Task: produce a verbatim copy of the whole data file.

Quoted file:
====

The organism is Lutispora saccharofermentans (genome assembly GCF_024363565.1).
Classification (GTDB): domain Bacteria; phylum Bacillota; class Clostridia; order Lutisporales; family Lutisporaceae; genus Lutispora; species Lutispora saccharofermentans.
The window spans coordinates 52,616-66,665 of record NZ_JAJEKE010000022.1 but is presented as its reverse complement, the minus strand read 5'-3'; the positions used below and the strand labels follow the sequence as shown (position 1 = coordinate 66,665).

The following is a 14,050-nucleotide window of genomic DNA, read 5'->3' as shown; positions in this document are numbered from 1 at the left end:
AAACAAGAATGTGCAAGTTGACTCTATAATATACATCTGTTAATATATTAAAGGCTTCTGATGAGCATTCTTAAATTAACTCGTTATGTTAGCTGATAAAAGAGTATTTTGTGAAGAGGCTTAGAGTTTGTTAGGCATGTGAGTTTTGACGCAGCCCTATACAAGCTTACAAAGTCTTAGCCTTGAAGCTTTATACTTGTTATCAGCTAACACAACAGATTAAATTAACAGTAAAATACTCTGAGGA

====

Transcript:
The organism is Lutispora saccharofermentans (genome assembly GCF_024363565.1).
Classification (GTDB): domain Bacteria; phylum Bacillota; class Clostridia; order Lutisporales; family Lutisporaceae; genus Lutispora; species Lutispora saccharofermentans.
The window spans coordinates 52,616-66,665 of record NZ_JAJEKE010000022.1 but is presented as its reverse complement, the minus strand read 5'-3'; the positions used below and the strand labels follow the sequence as shown (position 1 = coordinate 66,665).

The following is a 14,050-nucleotide window of genomic DNA, read 5'->3' as shown; positions in this document are numbered from 1 at the left end:
AAACAAGAATGTGCAAGTTGACTCTATAATATACATCTGTTAATATATTAAAGGCTTCTGATGAGCATTCTTAAATTAACTCGTTATGTTAGCTGATAAAAGAGTATTTTGTGAAGAGGCTTAGAGTTTGTTAGGCATGTGAGTTTTGACGCAGCCCTATACAAGCTTACAAAGTCTTAGCCTTGAAGCTTTATACTTGTTATCAGCTAACACAACAGATTAAATTAACAGTAAAATACTCTGAGGA